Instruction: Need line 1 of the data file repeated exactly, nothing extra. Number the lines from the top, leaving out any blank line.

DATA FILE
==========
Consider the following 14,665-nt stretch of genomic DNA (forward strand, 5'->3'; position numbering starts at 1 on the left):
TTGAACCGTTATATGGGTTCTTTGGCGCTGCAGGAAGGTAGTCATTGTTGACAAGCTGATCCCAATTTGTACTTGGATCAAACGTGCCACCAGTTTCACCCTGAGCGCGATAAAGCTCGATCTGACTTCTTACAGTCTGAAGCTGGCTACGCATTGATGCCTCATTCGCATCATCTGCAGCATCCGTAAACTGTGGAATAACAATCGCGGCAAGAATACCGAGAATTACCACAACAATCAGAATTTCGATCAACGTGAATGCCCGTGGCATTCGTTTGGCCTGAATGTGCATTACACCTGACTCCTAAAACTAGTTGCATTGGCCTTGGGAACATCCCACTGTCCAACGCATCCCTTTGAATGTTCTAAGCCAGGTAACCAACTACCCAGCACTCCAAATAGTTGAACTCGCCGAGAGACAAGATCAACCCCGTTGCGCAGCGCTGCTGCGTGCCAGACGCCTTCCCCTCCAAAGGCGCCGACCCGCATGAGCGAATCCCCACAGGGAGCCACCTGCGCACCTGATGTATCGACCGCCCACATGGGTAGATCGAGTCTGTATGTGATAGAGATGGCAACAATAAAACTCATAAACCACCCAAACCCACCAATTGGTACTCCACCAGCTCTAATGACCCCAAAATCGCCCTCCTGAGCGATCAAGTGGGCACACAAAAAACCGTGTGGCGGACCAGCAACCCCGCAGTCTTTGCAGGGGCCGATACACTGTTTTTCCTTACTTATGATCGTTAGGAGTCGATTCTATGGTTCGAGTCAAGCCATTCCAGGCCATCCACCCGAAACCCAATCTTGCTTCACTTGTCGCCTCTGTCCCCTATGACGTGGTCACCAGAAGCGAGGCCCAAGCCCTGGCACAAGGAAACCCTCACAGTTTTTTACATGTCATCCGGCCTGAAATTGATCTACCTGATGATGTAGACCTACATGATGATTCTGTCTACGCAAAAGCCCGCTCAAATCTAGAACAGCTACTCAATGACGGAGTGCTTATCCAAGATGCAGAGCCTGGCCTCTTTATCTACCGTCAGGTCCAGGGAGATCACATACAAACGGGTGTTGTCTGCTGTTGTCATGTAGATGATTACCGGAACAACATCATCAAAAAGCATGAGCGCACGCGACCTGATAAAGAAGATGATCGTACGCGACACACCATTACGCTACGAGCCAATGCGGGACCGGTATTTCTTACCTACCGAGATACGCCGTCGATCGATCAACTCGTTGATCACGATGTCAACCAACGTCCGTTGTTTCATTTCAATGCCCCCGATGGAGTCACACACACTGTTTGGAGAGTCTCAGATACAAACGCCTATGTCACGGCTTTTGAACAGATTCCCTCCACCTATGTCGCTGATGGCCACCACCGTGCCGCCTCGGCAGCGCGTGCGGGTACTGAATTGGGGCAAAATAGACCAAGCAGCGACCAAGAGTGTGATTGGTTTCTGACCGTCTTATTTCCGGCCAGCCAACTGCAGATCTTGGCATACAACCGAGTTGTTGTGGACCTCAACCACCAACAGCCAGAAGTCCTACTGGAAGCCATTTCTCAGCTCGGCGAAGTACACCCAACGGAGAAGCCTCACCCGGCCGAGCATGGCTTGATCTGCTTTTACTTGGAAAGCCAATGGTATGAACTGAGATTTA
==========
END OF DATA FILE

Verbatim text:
Consider the following 14,665-nt stretch of genomic DNA (forward strand, 5'->3'; position numbering starts at 1 on the left):